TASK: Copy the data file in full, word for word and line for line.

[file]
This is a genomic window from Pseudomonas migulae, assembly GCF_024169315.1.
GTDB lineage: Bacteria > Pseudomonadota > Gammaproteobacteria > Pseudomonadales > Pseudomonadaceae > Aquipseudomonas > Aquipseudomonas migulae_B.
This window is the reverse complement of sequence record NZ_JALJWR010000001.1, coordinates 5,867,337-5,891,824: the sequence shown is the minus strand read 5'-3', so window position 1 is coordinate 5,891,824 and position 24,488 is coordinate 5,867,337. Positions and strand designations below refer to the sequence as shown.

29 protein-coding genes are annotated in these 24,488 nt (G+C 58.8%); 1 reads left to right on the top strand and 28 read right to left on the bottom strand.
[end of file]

This is a genomic window from Pseudomonas migulae, assembly GCF_024169315.1.
GTDB lineage: Bacteria > Pseudomonadota > Gammaproteobacteria > Pseudomonadales > Pseudomonadaceae > Aquipseudomonas > Aquipseudomonas migulae_B.
This window is the reverse complement of sequence record NZ_JALJWR010000001.1, coordinates 5,867,337-5,891,824: the sequence shown is the minus strand read 5'-3', so window position 1 is coordinate 5,891,824 and position 24,488 is coordinate 5,867,337. Positions and strand designations below refer to the sequence as shown.

29 protein-coding genes are annotated in these 24,488 nt (G+C 58.8%); 1 reads left to right on the top strand and 28 read right to left on the bottom strand.